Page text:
After advertising the sale of your vehicle, you receive a phone call from a potential buyer. The caller claims to be unable to collect the car personally, suggesting to arrange pickup by a forwarding company. To win your trust, the person suggests to send you a payment confirmation from an online payment service in advance. On the arranged date, the assigned forwarding company has someone pick up the vehicle against a receipt. Subsequently, the fraudster denies ever having received the vehicle and “freezes” the supposedly transferred money. In this way, the fraudster undermines the basically useful buyer protection of the online payment system. However, since the receipt from the forwarding company is not suitable to prove beyond doubt that the buyer did actually receive the car, the payment is usually refunded to the “buyer” after a few weeks. Should a potential buyer propose this procedure, you should actively address the problems involved. Insist that the buyer pick up the vehicle personally and sign a sales contract with subsequent payment in cash. If the person refuses, you should become suspicious and terminate your contact with them.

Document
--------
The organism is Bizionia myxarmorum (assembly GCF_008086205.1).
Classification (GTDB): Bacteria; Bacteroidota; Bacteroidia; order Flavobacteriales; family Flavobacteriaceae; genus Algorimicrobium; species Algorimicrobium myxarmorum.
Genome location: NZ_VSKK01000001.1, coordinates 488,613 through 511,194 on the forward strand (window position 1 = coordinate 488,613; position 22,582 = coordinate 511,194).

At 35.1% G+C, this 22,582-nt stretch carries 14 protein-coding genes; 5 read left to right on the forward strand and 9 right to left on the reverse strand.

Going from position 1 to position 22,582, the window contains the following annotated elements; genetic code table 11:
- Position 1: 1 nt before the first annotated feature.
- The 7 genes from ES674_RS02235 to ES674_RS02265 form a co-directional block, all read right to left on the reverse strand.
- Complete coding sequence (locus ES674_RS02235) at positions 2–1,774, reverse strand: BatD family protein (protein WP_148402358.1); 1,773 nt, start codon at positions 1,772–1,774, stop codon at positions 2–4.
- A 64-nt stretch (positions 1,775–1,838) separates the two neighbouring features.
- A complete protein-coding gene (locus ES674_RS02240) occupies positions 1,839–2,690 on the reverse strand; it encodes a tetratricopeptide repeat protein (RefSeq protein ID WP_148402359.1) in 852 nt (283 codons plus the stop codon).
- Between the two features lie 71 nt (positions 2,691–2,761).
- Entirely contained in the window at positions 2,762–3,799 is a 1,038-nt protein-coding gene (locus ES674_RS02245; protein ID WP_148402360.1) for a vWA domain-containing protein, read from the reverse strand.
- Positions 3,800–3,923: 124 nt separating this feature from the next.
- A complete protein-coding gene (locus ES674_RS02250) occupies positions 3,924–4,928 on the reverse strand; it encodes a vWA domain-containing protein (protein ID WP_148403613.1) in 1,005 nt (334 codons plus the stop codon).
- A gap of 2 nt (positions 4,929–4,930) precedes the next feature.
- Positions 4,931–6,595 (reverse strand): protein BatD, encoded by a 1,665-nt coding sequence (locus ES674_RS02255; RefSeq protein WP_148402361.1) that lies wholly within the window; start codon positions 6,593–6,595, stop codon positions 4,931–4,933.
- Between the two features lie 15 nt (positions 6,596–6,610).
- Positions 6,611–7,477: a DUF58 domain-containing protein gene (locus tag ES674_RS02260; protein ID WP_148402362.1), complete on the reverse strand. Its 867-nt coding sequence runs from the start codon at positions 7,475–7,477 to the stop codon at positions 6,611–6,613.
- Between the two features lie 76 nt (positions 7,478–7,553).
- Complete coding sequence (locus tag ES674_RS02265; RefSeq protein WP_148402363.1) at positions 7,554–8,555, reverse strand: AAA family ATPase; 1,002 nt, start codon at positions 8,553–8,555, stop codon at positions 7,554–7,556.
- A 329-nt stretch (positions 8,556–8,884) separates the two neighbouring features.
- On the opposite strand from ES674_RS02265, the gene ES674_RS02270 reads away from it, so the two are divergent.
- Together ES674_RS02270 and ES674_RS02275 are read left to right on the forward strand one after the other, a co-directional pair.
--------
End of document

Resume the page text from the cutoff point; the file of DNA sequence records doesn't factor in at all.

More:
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MatasB comments on:

ATENTION! Here is my experience with one fucker (scam/fraud). His "so-called" name is Hampus Lindberg He "lives" in Sweden, Malmo. He sells blue [...]

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lars Grollmisch comments on:

Dank dieser Seite vor Betrügern gewarnt nennen sich Danhofer ,harald und verkauft einen golf v über quokka kleinanzeigen die email adresse Familie. [...]